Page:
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AZGFD program delivers culturally significant wildlife items to Native American tribes

Posted March 11, 2019

PHOENIX — Whether it’s the full hide of a fallen bear, an empty tortoise shell, antlers shed onto the forest floor or a found eagle feather, wildlife binds Arizona’s Native American tribes to the world around them.

In recognition of that rich cultural history, the Arizona Game and Fish Department (AZGFD) formalized a repository program that allows wildlife managers and staff to collect, inventory and properly store items found in the field that can be donated to and used by the state’s tribes.

“Wildlife plays a critical role in Native American culture and the Arizona Game and Fish Department is pleased to honor these multi-generational traditions by forming the Non-Bird Wildlife Repository,” said Jim deVos, AZGFD assistant director for wildlife management. “This program allows the department to honor our state’s Native American traditions and further the appreciation for Arizona’s wildlife.”

AZGFD partnered with the non-profit Native American Fish and Wildlife Society, an organization that represents professional wildlife managers on tribal lands, to purchase four freezers for the department to store carcases and other items found in the field or confiscated after being illegally harvested.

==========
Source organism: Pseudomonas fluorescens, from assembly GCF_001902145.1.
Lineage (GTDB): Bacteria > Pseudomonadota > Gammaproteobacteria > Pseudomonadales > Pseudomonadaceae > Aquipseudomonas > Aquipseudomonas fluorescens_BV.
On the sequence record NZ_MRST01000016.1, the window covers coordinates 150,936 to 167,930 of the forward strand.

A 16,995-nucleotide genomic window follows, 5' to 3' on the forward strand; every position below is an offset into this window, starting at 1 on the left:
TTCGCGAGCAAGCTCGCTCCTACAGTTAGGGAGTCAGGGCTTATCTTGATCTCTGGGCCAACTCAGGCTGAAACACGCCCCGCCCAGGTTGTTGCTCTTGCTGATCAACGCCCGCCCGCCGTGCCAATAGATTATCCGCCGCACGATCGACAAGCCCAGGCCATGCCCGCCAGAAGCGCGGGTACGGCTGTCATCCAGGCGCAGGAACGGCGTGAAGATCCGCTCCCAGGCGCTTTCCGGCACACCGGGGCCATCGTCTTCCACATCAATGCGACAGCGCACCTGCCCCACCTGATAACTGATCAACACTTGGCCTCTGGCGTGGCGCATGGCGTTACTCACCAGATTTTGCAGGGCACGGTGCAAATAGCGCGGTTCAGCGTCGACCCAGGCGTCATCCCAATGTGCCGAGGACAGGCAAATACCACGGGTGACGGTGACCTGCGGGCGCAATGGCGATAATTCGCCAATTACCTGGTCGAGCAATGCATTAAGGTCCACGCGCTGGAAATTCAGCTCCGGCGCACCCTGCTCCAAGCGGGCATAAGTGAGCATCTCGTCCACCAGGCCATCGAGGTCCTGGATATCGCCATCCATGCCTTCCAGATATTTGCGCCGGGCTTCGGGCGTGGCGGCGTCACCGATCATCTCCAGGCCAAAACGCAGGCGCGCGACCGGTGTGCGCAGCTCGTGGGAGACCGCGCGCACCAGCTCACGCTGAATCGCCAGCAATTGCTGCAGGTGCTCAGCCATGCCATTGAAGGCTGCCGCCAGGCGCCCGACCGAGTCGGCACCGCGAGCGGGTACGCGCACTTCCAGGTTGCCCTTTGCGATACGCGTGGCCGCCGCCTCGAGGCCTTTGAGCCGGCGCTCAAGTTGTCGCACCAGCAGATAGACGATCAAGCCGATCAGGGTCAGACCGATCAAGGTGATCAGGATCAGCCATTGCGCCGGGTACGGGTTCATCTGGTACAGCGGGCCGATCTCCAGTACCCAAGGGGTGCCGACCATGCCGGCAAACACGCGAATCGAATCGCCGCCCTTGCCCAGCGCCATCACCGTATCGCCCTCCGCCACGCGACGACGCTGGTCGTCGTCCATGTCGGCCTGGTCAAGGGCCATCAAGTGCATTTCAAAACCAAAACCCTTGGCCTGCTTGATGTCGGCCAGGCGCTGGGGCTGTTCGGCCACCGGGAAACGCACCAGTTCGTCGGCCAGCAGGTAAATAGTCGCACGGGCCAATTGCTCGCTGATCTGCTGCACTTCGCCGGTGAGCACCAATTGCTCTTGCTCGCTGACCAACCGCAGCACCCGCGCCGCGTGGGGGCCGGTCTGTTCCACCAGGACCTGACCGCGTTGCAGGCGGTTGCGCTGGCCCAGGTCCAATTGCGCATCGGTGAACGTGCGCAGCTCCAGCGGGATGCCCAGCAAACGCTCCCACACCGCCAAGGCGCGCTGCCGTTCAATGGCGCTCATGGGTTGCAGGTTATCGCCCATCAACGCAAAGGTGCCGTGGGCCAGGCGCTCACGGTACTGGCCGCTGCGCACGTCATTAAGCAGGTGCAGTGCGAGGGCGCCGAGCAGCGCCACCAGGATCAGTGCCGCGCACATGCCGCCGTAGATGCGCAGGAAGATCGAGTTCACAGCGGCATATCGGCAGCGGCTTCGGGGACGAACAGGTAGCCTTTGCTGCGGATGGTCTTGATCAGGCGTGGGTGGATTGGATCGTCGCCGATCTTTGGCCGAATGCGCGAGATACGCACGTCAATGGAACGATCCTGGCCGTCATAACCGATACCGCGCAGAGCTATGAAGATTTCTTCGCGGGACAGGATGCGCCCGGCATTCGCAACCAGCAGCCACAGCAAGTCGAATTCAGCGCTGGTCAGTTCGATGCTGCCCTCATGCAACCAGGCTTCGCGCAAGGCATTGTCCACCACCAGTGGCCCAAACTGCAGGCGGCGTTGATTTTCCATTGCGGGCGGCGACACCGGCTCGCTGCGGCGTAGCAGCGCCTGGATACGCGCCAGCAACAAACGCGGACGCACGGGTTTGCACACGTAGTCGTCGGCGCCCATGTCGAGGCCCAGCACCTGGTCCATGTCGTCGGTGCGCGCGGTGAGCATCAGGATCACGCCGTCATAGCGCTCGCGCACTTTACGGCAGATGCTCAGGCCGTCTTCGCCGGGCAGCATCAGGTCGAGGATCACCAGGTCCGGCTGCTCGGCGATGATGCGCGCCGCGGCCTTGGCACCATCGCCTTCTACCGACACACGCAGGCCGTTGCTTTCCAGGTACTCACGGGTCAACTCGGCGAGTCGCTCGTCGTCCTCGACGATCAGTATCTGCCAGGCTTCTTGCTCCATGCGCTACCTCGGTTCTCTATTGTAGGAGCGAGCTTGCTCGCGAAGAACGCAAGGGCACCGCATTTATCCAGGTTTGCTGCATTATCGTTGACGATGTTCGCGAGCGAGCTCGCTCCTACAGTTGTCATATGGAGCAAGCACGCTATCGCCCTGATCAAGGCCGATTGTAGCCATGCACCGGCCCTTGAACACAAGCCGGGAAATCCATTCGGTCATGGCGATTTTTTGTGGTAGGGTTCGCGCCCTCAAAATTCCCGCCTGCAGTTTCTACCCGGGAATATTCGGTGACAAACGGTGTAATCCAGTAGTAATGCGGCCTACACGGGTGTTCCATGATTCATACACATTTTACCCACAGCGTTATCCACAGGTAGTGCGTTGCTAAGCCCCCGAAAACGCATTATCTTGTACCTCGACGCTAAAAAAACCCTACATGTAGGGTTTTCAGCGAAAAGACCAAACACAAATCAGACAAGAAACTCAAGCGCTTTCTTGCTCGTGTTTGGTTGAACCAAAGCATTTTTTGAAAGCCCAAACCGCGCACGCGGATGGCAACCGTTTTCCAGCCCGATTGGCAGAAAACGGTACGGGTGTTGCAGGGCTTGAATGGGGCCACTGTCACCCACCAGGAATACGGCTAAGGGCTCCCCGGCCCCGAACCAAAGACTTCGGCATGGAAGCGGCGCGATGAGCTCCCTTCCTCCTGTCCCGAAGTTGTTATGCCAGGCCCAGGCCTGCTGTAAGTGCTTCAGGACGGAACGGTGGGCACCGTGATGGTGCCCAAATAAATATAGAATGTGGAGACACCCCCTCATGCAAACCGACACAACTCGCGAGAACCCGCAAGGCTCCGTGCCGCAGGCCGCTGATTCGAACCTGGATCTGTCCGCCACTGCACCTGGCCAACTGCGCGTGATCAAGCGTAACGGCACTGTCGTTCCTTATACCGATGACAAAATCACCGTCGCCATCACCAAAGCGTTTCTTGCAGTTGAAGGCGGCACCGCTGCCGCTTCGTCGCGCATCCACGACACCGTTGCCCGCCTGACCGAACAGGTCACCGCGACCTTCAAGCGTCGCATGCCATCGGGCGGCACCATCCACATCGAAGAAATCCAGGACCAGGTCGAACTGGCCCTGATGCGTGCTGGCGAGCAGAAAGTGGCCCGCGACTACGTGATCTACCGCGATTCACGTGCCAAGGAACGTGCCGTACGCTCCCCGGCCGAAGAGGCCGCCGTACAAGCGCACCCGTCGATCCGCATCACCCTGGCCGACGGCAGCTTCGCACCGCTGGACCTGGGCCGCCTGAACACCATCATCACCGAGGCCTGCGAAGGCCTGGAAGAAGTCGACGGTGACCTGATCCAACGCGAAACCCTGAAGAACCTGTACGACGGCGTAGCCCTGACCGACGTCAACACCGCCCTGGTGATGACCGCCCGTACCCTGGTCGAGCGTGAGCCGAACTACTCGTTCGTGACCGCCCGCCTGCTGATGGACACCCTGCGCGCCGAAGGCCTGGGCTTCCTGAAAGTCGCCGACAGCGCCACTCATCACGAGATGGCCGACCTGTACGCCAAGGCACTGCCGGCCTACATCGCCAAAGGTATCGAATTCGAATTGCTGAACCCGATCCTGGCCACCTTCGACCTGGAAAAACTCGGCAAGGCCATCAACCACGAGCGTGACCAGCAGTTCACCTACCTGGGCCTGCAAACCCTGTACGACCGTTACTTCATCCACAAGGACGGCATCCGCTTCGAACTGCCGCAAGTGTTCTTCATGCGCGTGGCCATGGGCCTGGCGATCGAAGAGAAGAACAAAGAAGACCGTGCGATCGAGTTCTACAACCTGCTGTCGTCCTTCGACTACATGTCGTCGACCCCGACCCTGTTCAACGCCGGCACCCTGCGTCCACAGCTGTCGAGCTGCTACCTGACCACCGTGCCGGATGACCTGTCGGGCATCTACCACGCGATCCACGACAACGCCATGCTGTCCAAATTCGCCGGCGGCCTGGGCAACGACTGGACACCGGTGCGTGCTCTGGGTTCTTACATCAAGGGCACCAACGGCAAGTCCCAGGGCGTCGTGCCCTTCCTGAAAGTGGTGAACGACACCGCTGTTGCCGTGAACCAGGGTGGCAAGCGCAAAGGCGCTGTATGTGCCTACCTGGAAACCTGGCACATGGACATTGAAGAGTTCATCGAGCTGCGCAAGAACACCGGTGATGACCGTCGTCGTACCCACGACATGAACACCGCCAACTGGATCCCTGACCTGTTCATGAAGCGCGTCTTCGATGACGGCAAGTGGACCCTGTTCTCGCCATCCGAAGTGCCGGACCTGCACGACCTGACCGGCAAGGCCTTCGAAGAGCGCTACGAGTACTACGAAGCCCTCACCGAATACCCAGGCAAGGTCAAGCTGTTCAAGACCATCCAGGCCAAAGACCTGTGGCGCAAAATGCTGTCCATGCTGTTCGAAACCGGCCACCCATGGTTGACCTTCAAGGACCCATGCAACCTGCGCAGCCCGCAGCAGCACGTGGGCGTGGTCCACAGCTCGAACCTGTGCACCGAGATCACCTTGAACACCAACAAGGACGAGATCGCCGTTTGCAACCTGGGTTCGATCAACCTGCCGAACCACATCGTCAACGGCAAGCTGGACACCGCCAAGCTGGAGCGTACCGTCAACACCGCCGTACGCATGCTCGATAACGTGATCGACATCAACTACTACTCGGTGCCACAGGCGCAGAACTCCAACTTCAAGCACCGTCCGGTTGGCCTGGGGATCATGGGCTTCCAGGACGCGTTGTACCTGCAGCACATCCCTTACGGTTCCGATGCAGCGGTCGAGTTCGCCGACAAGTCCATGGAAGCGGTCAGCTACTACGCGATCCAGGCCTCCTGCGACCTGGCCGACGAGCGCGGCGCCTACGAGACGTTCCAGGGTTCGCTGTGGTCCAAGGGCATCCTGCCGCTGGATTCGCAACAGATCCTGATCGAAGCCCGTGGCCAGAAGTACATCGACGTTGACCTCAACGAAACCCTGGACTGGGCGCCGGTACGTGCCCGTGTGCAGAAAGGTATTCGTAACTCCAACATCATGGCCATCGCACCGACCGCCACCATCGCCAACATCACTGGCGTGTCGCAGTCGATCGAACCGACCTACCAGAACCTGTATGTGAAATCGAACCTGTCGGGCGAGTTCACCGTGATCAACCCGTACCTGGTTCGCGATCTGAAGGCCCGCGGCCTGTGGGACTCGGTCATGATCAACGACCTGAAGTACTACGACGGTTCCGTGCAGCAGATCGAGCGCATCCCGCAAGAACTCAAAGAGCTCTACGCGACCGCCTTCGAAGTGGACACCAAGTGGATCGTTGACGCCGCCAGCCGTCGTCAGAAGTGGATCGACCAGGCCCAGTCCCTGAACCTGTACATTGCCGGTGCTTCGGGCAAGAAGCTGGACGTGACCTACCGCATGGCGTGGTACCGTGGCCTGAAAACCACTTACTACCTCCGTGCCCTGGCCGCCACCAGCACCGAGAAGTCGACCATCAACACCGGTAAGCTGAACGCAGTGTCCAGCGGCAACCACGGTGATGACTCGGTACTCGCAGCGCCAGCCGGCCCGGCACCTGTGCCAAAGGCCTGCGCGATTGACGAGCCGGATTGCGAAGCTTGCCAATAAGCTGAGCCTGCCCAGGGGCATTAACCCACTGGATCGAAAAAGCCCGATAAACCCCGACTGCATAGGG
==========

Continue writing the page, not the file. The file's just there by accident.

“We receive requests for full bear carcasses, mammal skins and tortoise shells fairly regularly,” said Jon Cooley, AZGFD endangered species coordinator who began developing the the department’s Non-bird Wildlife Repository in 2015. “We’ve also received requests for full deer pelts with antlers, antelope and badger carcasses among other wildlife remains — all of which are ultimately used by tribal members for ceremonial purposes.  Repository items can also be directed to support public outreach and to educate children about Arizona’s wildlife. These are all items that may have otherwise been discarded, if there was no other use found for them.”

AZGFD has worked with and given items to the Navajo Nation and Hopi Tribe after receiving requests seeking specific items.  

“The Hopi are a resourceful people,” said Clayton Honyumptewa, director of the Hopi Tribe Department of Natural Resources. “The Hopi people harvest animals for their holistic and comprehensive use, ranging from consumption as food to assimilation in spiritual and ceremonial functions; no part of the animal is squandered or discarded.”

For Hopis, Honyumptewa continued, “the ultimate veneration of any animal is through its use in ceremonies and prayers conducted for the renewal and continuation of life. The carcasses that the Hopi Tribe receives from the Arizona Game and Fish Department enables the Hopi people to honor these animals by offering them in our prayers to life’s eternal cycle.” The department continues to develop the program as a model for other state wildlife agencies. Tribes interested in partnering with the program can email jcooley@azgfd.gov for more information.